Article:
So, I read synopses of each book on Wikipedia, which gave me enough background to understand what I was reading. Despite my ignorance of Card's arguably most famous books, I still enjoyed reading it....more
Chance Maree
May 22, 2012 Chance Maree rated it 4 of 5 stars
Recommends it for: Readers of the Ender series
First off, the sci-fi element is grand. Wonderful detail concerning mechanical and biological systems, as well as logistical solutions. Well written and easy to read and understand.

Second, OSC had to write genius interior and exterior dialogue - some from adolescent POVs. That could be difficult to pull off, but I bought it. Some of the quips were funny.

I'll stop counting now -- reading sci-fi stimulates my left brain. I have read most of the Ender series, so this installment made sense and ad...more
Alex Tamayo
This book had to be written, I get that. And I had to read it, not denying it, but it is so short, and really just such a... fall from the rest of the series, I kind of wish it was not written.

I love the Shadow series. They are a very interesting departure from regular science fiction and feature one of the greatest science fiction characters I have ever read, but this book does the series an injustice. This may seem contradictory, but this ending was written solely to end the series.

Sequels sho...more
John Slife
This review has been hidden because it contains spoilers. To view it, click here.
Sam Blake
I was thoroughly prepared for the possibility that this book might not be as good as the incomparable Ender's Game, the masterful Ender's Shadow, or the other books in the Shadow series.

I was not at all prepared for the actuality that this book was not only awful in its own right, it actually retcons the original books to the point of making them worse by association.

No one who loves Ender's Game should read this book under any circumstances.
Caroline
This review has been hidden because it contains spoilers. To view it, click here.
John Keegan

It's almost ridiculous to call this a true novel. It barely qualifies as a novella. Imagine taking a normal length Enderverse novel, cutting out all of the characterization and most of the plot details, and calling it a new volume in the saga. That's more or less what this book is, and it's ludicrous that the book is being sold at full price.

Unlike the previous books in the "Shadow" arc, Bean might as well be absent, for all that his character does very much. He becomes important towards the end...more
Patrick
Lots of spoilers here, though I leave out some specifics. Fair warning.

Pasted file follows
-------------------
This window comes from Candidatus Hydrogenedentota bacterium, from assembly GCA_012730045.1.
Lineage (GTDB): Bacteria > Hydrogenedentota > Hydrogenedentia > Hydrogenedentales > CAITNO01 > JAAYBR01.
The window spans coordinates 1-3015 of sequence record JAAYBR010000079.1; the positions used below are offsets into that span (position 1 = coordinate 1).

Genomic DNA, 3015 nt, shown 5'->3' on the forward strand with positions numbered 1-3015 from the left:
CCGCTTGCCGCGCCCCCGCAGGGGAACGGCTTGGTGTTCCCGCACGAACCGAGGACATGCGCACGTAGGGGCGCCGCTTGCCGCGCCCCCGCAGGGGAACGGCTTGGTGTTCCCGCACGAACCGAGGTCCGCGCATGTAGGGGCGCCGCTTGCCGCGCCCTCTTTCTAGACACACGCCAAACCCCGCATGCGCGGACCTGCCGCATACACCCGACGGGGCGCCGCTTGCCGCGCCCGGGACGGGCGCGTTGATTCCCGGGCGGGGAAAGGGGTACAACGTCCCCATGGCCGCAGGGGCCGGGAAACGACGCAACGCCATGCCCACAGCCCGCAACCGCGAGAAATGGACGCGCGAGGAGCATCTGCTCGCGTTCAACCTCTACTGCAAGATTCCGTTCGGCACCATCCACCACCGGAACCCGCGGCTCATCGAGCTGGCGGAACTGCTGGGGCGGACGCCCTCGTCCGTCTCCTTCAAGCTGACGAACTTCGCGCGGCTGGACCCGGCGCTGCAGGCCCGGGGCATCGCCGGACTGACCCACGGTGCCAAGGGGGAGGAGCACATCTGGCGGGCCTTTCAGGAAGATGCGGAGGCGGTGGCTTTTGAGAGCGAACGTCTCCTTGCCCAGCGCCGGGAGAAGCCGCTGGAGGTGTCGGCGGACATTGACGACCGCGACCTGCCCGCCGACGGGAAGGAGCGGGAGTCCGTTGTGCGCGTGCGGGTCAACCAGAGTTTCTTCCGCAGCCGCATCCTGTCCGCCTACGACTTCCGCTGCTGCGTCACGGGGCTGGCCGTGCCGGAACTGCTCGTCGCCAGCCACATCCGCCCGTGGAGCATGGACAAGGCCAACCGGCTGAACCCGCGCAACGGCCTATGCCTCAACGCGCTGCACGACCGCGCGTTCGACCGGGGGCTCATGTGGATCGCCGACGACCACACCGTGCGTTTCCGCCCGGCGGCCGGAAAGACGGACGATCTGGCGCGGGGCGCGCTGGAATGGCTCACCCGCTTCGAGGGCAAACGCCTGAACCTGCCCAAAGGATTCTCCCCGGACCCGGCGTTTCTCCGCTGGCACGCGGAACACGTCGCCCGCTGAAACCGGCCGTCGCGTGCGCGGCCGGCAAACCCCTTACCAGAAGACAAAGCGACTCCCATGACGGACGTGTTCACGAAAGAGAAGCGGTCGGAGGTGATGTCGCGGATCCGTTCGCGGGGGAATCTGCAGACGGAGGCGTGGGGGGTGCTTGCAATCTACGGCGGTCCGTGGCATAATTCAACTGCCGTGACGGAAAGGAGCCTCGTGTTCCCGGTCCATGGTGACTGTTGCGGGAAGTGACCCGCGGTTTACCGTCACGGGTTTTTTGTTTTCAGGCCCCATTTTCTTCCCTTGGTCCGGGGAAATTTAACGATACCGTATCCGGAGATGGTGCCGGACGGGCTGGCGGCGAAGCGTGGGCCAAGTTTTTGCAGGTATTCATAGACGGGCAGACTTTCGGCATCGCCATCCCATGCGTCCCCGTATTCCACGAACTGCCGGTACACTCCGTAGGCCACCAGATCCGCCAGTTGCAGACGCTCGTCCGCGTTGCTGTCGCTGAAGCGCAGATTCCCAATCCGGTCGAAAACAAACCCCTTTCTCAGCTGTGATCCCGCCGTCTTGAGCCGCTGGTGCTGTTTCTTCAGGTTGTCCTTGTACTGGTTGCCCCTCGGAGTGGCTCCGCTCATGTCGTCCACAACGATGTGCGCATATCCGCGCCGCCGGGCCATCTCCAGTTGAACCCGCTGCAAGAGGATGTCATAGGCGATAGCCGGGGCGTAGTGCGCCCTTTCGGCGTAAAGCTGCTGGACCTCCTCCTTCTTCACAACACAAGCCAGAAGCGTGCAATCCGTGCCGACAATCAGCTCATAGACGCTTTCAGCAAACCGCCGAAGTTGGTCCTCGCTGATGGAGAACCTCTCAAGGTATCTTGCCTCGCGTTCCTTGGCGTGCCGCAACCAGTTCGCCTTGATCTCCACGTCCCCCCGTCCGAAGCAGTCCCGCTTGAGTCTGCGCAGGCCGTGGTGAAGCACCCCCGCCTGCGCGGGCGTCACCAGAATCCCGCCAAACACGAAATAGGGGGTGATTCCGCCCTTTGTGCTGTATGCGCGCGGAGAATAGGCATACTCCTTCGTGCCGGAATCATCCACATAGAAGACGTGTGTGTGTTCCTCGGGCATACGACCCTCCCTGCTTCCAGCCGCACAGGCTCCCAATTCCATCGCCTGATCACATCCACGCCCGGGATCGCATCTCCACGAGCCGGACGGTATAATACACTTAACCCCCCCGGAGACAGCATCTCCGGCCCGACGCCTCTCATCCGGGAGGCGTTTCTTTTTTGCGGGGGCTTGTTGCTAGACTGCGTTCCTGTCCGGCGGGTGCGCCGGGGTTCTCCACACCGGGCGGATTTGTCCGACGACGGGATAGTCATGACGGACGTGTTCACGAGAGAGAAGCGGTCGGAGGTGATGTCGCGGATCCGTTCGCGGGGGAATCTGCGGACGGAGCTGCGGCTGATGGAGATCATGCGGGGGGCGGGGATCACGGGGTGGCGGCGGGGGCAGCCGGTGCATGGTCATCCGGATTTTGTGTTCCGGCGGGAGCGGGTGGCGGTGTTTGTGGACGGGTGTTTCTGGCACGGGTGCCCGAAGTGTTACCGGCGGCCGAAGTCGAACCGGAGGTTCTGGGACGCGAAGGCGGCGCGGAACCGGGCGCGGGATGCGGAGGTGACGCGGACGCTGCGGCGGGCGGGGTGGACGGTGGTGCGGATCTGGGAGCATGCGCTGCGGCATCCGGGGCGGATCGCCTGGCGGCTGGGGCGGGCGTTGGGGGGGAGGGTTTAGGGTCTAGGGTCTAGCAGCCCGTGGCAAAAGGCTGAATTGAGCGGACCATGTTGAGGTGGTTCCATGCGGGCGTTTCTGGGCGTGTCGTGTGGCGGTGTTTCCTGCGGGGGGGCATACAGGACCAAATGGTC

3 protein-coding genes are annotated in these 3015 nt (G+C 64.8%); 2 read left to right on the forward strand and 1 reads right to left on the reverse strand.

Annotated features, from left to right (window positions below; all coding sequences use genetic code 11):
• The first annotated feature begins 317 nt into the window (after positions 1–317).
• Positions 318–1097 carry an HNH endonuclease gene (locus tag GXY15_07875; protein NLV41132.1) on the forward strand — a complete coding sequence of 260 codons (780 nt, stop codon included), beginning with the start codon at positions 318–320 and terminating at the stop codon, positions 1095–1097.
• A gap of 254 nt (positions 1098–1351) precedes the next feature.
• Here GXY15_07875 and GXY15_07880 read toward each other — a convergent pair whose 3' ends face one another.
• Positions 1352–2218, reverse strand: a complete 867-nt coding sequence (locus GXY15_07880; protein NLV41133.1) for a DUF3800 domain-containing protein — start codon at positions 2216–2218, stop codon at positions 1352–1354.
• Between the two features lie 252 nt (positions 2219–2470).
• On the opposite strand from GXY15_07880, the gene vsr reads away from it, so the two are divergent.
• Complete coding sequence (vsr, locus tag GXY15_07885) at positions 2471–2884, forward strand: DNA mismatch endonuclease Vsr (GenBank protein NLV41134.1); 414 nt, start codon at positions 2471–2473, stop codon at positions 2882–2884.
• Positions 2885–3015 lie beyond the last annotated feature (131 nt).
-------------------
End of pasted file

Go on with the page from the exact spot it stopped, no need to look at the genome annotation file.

I have to admit to very mixed feelings on this one. I love Bean. I wanted more Bean. BUT...I can see why Card had to mostly move on to the lives of the children. So it's bittersweet to get the bits of Bean perspective we do.

This was definitely not what I expected--a character study of immature geniuses trapped on a small ship. I hadn't expected Bean to be so big and trapped in the cargo hold to stay alive. I just hadn't expec...more
Christina
This review has been hidden because it contains spoilers. To view it, click here.
Benjamin Thomas
This is a short novel; only about half of a standard OSC novel so was a pretty quick read. It centers around Bean and his three children, all of whom share the same genetic defect that he has, an inability to stop growing in size, thus rendering the body too large for the organs to support and thus dooming them to early deaths. I found the first 3rd of the book very hard to get through as it focuses on the children who are whiny geniuses. I feel it's probably very accurate in the way 6 year old...more
Brooke
Looking at the reviews for Shadow of the Giant, it's clear that a lot of people thought that it was the last book in the Shadow series. It really should have been, because this was a disappointing footnote. It's more of a novella than a novel, and it doesn't really serve any new purpose in the Ender's Game universe. The writing is really clunky and juvenile, and it seems to be Card's way to make sure that we really, really understand the messages that his other books were trying to tell us. Ther...more
Peter
There probably isn't a book in the Ender's Game series that I won't read and enjoy. This one is no exception. That being said, this book exemplifies some of my frustrations with the "Shadow" branch of the Ender series. OSC uses the Shadow branch as a means of changing the story in the Ender series and this book includes some of the most radical changes yet. Perhaps it's because I feel closer to Ender, who seems more real, more human, and more sympathetic than Bean, that I am protective of the En...more
Christie
I wasn't sure if this was the book that was supposed to tie the Ender and Shadow serieses together. (It's not.) I'm glad I read it since it ties up some loose ends, but I expect so much better from OSC.

-I felt like Bean's three kids were just a rehash of Ender, Valentine and Peter, which felt unoriginal and like a ripoff.
-The ending felt really rushed.
-I skimmed over all technobabble, which is surprising for me. I could not get into it at all.
-I missed having the intros to each chapter.
-The book...more
Jennie